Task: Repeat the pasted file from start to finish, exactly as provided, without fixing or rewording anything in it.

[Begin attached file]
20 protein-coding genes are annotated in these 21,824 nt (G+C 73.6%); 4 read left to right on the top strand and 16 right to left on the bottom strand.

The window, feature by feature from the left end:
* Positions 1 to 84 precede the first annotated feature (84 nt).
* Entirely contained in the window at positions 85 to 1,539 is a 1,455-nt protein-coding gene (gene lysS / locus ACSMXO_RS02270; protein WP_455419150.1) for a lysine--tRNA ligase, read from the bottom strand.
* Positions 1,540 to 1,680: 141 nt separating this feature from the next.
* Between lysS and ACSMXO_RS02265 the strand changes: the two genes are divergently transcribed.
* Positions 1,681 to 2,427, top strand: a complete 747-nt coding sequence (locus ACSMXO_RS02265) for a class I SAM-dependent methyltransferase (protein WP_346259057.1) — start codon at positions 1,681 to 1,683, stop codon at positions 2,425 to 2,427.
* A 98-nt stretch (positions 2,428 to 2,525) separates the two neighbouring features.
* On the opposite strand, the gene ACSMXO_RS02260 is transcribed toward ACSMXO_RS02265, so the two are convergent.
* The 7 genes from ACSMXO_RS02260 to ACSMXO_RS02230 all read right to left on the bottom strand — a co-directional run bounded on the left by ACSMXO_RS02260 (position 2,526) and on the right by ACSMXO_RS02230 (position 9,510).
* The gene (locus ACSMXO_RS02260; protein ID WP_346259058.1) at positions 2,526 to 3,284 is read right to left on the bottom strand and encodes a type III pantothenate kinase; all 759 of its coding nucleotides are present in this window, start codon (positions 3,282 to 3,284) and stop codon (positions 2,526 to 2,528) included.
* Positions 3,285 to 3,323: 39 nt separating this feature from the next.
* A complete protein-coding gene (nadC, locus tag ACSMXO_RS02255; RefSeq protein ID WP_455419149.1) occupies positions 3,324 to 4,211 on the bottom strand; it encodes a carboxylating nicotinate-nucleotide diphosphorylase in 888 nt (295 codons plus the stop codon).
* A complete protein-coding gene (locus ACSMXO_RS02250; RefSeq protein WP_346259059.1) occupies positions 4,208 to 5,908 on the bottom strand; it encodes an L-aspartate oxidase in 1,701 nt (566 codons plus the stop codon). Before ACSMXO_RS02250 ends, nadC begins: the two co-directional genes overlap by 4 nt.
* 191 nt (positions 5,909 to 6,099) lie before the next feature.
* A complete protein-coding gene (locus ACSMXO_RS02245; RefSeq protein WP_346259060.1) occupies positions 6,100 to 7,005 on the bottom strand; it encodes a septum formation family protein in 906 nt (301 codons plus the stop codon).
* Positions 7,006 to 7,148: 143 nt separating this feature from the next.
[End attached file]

20 protein-coding genes are annotated in these 21,824 nt (G+C 73.6%); 4 read left to right on the top strand and 16 right to left on the bottom strand.

The window, feature by feature from the left end:
* Positions 1 to 84 precede the first annotated feature (84 nt).
* Entirely contained in the window at positions 85 to 1,539 is a 1,455-nt protein-coding gene (gene lysS / locus ACSMXO_RS02270; protein WP_455419150.1) for a lysine--tRNA ligase, read from the bottom strand.
* Positions 1,540 to 1,680: 141 nt separating this feature from the next.
* Between lysS and ACSMXO_RS02265 the strand changes: the two genes are divergently transcribed.
* Positions 1,681 to 2,427, top strand: a complete 747-nt coding sequence (locus ACSMXO_RS02265) for a class I SAM-dependent methyltransferase (protein WP_346259057.1) — start codon at positions 1,681 to 1,683, stop codon at positions 2,425 to 2,427.
* A 98-nt stretch (positions 2,428 to 2,525) separates the two neighbouring features.
* On the opposite strand, the gene ACSMXO_RS02260 is transcribed toward ACSMXO_RS02265, so the two are convergent.
* The 7 genes from ACSMXO_RS02260 to ACSMXO_RS02230 all read right to left on the bottom strand — a co-directional run bounded on the left by ACSMXO_RS02260 (position 2,526) and on the right by ACSMXO_RS02230 (position 9,510).
* The gene (locus ACSMXO_RS02260; protein ID WP_346259058.1) at positions 2,526 to 3,284 is read right to left on the bottom strand and encodes a type III pantothenate kinase; all 759 of its coding nucleotides are present in this window, start codon (positions 3,282 to 3,284) and stop codon (positions 2,526 to 2,528) included.
* Positions 3,285 to 3,323: 39 nt separating this feature from the next.
* A complete protein-coding gene (nadC, locus tag ACSMXO_RS02255; RefSeq protein ID WP_455419149.1) occupies positions 3,324 to 4,211 on the bottom strand; it encodes a carboxylating nicotinate-nucleotide diphosphorylase in 888 nt (295 codons plus the stop codon).
* A complete protein-coding gene (locus ACSMXO_RS02250; RefSeq protein WP_346259059.1) occupies positions 4,208 to 5,908 on the bottom strand; it encodes an L-aspartate oxidase in 1,701 nt (566 codons plus the stop codon). Before ACSMXO_RS02250 ends, nadC begins: the two co-directional genes overlap by 4 nt.
* 191 nt (positions 5,909 to 6,099) lie before the next feature.
* A complete protein-coding gene (locus ACSMXO_RS02245; RefSeq protein WP_346259060.1) occupies positions 6,100 to 7,005 on the bottom strand; it encodes a septum formation family protein in 906 nt (301 codons plus the stop codon).
* Positions 7,006 to 7,148: 143 nt separating this feature from the next.